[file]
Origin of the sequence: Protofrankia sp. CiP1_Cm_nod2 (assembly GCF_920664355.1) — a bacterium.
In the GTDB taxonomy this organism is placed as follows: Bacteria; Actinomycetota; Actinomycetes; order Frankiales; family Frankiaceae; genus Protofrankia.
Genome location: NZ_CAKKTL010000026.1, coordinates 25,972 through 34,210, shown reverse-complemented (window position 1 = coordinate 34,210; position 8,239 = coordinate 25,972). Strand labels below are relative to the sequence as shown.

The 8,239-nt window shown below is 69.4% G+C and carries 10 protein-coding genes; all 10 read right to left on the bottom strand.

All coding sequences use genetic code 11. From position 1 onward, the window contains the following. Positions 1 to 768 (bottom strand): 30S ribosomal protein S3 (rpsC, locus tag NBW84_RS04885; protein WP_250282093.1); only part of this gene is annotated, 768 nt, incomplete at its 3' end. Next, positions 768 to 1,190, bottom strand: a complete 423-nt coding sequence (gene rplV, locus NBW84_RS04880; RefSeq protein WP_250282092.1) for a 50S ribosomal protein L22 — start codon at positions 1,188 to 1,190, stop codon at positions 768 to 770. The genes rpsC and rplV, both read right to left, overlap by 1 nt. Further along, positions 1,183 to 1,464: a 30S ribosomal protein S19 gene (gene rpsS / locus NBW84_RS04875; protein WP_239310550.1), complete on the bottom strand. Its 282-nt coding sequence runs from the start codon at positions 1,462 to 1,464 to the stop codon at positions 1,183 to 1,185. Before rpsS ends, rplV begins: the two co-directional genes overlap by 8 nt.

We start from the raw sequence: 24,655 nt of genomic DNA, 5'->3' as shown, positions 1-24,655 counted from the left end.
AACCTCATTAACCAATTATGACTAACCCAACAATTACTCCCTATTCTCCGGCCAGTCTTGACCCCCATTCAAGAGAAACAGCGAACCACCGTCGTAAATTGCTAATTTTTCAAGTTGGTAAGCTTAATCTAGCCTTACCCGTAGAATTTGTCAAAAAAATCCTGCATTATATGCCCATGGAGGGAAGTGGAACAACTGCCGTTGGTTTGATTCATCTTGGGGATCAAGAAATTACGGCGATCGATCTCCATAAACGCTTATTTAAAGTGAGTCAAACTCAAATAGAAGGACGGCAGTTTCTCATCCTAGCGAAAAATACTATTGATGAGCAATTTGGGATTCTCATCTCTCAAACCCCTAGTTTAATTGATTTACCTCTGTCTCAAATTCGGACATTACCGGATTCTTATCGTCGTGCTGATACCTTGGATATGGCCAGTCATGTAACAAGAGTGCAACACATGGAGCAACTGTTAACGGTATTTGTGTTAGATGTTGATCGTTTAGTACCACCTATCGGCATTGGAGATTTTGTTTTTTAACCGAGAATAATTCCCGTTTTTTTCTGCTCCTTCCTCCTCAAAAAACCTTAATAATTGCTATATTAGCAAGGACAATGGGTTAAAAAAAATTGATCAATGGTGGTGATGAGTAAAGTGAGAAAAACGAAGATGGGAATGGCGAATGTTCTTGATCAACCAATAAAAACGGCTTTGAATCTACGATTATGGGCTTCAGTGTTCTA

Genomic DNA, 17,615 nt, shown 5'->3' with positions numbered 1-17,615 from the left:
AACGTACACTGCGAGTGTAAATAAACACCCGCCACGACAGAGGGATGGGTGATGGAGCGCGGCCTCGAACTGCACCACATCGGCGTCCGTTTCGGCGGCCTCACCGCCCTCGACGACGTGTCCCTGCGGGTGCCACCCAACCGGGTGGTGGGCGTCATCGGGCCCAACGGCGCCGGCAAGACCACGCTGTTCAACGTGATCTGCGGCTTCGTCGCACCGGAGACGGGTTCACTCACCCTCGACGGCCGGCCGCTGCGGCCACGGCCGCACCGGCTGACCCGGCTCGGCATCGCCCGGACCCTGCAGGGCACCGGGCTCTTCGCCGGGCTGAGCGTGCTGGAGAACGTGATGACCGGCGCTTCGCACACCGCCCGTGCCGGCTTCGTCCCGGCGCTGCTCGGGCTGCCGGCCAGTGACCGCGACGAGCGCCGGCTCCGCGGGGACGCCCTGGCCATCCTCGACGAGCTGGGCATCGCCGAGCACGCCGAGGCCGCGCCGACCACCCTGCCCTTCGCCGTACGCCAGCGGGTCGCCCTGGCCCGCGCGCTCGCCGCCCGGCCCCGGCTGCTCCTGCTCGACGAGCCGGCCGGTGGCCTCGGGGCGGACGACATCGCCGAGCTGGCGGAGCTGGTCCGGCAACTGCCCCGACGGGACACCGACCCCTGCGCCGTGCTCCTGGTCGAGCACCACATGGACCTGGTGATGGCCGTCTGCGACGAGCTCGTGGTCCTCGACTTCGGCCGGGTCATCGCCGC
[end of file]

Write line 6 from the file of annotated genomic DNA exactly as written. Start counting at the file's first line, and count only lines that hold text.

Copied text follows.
We start from the raw sequence: 24,655 nt of genomic DNA, 5'->3' as shown, positions 1-24,655 counted from the left end.